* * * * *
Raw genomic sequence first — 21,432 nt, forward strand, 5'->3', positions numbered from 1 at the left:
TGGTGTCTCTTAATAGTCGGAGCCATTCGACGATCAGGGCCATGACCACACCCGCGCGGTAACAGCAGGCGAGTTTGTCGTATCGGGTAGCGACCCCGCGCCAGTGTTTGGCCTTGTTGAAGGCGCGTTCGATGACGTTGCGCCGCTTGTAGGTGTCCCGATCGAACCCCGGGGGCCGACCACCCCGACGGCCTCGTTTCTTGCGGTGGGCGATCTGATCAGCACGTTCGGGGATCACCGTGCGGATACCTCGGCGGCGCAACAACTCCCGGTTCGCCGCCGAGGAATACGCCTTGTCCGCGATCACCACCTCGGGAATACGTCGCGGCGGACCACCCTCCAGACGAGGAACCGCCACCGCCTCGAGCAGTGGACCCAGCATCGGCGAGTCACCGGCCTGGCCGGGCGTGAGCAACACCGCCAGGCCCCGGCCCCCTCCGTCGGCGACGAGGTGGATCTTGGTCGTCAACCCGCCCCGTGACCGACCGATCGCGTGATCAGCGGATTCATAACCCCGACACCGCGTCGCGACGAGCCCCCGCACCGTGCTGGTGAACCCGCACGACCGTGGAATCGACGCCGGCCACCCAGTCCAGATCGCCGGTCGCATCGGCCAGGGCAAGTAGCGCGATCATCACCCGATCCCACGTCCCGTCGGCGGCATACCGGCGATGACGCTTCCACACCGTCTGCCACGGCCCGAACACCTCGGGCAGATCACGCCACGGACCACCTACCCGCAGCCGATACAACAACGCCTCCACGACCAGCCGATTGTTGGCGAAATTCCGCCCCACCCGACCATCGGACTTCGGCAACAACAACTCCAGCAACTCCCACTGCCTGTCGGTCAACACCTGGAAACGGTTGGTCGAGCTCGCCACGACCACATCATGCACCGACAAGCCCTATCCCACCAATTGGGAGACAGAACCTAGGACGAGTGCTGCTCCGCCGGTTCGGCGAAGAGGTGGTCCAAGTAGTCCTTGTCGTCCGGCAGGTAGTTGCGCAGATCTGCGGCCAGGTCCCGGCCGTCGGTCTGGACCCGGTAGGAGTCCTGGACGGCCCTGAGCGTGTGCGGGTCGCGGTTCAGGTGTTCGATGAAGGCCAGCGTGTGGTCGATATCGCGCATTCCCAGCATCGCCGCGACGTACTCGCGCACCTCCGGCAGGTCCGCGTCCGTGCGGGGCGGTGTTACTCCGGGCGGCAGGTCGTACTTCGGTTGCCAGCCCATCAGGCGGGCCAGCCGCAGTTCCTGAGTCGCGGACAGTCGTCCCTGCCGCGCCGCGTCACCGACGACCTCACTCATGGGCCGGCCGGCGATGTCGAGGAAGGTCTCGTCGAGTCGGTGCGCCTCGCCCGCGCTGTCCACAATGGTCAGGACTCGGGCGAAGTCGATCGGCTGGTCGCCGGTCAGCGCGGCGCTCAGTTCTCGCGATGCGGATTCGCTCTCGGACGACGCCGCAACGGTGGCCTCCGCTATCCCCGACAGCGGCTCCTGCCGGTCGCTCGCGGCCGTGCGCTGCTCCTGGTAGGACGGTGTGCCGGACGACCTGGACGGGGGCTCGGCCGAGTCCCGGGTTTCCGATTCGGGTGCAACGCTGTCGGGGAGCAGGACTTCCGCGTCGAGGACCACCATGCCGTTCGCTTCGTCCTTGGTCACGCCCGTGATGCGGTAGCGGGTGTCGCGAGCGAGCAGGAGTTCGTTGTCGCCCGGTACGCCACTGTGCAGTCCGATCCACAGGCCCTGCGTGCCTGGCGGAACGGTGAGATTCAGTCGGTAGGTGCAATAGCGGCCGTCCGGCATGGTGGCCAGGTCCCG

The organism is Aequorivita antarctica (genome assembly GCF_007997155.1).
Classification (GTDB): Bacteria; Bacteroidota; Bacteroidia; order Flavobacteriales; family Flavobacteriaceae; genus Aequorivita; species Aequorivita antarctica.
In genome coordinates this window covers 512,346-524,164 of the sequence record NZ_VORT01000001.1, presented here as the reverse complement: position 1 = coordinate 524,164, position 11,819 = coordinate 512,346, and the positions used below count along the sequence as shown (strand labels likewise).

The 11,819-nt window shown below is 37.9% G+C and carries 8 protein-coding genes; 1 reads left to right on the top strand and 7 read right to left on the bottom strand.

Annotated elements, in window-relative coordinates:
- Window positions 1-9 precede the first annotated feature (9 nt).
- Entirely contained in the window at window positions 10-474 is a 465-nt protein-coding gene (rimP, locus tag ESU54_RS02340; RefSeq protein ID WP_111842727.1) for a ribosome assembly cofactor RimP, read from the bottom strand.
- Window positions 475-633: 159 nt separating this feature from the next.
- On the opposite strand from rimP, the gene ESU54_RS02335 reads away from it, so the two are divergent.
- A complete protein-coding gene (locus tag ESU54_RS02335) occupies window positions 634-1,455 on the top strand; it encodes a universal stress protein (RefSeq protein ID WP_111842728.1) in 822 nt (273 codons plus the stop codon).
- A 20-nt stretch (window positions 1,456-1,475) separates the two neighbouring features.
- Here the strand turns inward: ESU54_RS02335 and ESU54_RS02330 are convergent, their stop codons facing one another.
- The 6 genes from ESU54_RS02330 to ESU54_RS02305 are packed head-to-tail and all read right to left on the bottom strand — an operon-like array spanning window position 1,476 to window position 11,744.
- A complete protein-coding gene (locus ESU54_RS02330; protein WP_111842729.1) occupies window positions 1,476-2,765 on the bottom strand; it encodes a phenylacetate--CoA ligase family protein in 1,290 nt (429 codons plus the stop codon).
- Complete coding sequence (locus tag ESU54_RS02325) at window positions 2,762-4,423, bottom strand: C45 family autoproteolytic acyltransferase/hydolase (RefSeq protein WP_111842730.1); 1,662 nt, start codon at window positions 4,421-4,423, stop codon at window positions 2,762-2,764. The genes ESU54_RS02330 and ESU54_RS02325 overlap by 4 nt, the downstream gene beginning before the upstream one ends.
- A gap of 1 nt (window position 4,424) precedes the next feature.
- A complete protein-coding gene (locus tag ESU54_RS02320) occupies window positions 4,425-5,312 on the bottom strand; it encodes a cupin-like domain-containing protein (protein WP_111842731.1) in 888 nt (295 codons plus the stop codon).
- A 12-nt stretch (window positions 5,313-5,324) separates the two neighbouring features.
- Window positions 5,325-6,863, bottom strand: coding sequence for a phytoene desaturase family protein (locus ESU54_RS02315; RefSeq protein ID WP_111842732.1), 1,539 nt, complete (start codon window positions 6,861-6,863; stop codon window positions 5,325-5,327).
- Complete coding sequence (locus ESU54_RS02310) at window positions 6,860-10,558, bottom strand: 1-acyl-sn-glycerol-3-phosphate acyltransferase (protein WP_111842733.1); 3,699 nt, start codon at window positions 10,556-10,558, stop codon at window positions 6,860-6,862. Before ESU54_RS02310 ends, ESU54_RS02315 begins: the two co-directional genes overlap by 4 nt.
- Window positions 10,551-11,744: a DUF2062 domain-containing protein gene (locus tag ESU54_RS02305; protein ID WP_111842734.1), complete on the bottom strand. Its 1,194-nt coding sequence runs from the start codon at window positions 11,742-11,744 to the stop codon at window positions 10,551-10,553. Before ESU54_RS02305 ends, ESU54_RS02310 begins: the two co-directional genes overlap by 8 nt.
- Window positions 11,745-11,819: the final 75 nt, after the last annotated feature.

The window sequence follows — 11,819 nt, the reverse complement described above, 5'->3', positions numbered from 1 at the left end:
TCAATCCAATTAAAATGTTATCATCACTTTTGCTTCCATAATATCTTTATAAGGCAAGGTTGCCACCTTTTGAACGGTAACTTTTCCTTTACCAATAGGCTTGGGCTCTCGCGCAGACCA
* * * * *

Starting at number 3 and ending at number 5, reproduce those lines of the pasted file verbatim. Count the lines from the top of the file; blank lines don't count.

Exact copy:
The organism is Aequorivita antarctica (genome assembly GCF_007997155.1).
Classification (GTDB): Bacteria; Bacteroidota; Bacteroidia; order Flavobacteriales; family Flavobacteriaceae; genus Aequorivita; species Aequorivita antarctica.
In genome coordinates this window covers 512,346-524,164 of the sequence record NZ_VORT01000001.1, presented here as the reverse complement: position 1 = coordinate 524,164, position 11,819 = coordinate 512,346, and the positions used below count along the sequence as shown (strand labels likewise).